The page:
Over the past decade, the emphasis on attacking play in the beautiful game has grown and grown. Coaches and fans are increasingly more excited about the attacking moments of the game, rather than defensive moments. Defending has become an afterthought, and teams that set up to defend are often deemed "boring" and "dinosaurs" by fans around the world. But defending remains an integral component to the modern game, and often it can be seen that teams with the better defense structures (Atletico, Manchester City, etc.) often win more football matches.
Thomas Tuchel currently remains unbeaten in his first three matches in charge of Chelsea. During that time his team have kept over 70% of the possession and haven't conceded a single goal. One of Tuchel's most impressive tactical implementations has been his reliance on Jorginho and Mateo Kovacic as a double-pivot in a highly functional 3-4-2-1/3-4-3 system that transforms into a 3-2-5 in attack. Jorginho and Kovacic are playing just about as well as any central midfielders in the world at the moment, and might just be the pair of players that can bring Chelsea to greater times. This article will explore how players of any age can boss the midfield like Kovacic and Jorginho.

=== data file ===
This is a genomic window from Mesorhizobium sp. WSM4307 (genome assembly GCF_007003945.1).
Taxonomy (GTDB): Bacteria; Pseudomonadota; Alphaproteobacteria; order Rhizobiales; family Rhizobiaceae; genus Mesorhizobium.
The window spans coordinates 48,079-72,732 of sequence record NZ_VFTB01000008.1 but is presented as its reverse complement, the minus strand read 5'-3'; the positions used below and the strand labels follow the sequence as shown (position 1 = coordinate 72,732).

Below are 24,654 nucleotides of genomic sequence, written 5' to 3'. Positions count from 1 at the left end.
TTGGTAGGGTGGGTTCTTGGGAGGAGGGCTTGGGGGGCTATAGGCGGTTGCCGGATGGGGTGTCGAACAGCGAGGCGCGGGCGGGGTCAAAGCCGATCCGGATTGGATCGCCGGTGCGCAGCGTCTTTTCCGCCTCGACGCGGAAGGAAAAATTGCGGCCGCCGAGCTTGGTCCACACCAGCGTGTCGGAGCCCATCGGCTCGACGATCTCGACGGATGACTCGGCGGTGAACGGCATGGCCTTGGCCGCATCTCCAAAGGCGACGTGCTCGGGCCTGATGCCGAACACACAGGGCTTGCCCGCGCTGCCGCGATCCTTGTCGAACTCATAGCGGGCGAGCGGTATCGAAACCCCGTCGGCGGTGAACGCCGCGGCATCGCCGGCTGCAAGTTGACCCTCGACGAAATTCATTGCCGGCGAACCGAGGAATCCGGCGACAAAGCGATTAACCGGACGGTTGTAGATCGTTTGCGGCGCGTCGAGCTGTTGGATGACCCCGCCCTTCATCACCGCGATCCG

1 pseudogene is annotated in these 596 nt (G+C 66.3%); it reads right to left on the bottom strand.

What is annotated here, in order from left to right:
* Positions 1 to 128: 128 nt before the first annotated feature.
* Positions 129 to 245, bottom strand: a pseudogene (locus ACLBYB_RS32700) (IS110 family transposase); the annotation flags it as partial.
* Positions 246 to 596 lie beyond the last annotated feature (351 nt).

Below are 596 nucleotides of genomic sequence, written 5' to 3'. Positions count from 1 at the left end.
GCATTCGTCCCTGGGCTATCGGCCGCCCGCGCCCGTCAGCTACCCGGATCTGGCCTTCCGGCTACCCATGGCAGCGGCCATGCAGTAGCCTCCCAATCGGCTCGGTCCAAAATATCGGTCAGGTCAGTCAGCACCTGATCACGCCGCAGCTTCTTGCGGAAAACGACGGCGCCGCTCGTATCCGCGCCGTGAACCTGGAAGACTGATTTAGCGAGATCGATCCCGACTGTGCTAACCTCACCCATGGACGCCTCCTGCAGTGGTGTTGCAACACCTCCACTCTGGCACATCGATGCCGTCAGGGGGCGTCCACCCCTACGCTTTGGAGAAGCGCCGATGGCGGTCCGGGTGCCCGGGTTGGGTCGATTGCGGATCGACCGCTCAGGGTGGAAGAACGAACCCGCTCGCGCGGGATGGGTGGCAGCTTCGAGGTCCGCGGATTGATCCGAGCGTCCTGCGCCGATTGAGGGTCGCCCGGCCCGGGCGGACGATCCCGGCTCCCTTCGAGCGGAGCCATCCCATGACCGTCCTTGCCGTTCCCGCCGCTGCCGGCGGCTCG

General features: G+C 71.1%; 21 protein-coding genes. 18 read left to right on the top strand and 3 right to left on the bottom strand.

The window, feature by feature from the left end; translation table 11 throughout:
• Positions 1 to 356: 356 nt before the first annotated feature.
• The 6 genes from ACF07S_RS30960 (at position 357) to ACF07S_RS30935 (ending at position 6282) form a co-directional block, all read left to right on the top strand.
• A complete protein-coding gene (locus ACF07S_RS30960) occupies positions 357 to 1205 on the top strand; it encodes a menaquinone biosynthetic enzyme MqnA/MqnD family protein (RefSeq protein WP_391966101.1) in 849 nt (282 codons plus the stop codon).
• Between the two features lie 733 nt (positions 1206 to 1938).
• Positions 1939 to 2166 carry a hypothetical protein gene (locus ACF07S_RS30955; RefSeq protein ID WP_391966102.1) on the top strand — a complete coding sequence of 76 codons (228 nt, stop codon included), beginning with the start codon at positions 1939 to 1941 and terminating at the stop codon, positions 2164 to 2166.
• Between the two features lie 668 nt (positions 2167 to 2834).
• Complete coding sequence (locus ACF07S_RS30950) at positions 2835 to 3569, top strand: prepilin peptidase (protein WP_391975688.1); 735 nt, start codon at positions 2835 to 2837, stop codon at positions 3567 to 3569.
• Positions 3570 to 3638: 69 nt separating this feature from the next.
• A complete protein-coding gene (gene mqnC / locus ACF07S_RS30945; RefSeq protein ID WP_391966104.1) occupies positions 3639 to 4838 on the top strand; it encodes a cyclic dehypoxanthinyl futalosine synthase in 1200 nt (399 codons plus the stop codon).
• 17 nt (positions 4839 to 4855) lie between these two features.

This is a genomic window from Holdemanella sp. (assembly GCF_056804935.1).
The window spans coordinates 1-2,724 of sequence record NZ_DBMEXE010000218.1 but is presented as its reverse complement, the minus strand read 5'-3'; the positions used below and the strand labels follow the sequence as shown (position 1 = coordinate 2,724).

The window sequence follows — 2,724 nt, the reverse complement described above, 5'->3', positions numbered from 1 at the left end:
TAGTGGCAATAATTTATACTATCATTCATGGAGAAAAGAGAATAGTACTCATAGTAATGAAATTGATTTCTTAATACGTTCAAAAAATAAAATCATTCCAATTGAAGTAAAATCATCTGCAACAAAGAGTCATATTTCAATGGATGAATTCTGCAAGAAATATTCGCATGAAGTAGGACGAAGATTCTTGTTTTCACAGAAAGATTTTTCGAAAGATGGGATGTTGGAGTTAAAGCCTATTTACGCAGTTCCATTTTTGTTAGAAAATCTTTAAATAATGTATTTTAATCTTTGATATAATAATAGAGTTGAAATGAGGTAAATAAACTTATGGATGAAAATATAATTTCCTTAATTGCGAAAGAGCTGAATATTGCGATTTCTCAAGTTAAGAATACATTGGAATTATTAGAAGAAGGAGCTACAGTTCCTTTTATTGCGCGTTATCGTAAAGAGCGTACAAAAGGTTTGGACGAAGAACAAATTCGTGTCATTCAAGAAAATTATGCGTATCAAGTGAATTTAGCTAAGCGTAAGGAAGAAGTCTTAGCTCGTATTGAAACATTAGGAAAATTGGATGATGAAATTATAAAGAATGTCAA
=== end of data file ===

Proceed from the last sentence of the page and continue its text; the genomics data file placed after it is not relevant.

Transitional moments are an understated, underrated and under-coached part of the modern game. How a team sets up after winning or losing the ball can make or break a team. As a result, today we dissect the basics of defensive transitions. Defensive transitions can be defined as the moment of time between a loss of possession and setting up to win the ball back right away. In more complex terms, it involves the reshaping and restructuring of the team to set up and defend. Although the notion of tactical fouling is technically a tactical approach to a defensive transition, this article will explore how to win the ball back after losing it, and how to set up immediately to stop a goal from going in. This is Defensive Transitions - The Basics.
Although players are constantly thrust into 1v1 battles on a football pitch, defending is something that the whole team needs to engage in as a unit. As a result, players need to learn how to support each other in defense, even if they are not directly involved with the play. This article will explore support in defense for 9v9 teams through diagrams involving the 3-2-3 and 3-4-1 formations.
Pressing can be defined as the elimination of space and time by the defending team, through quick and immediate action. The goal of pressing is to delay the attacking team a route to go forward, while working as a unit to win the ball back. Pressing from the front takes place in the opposition’s half, … Continue reading Pressing From The Front (9v9)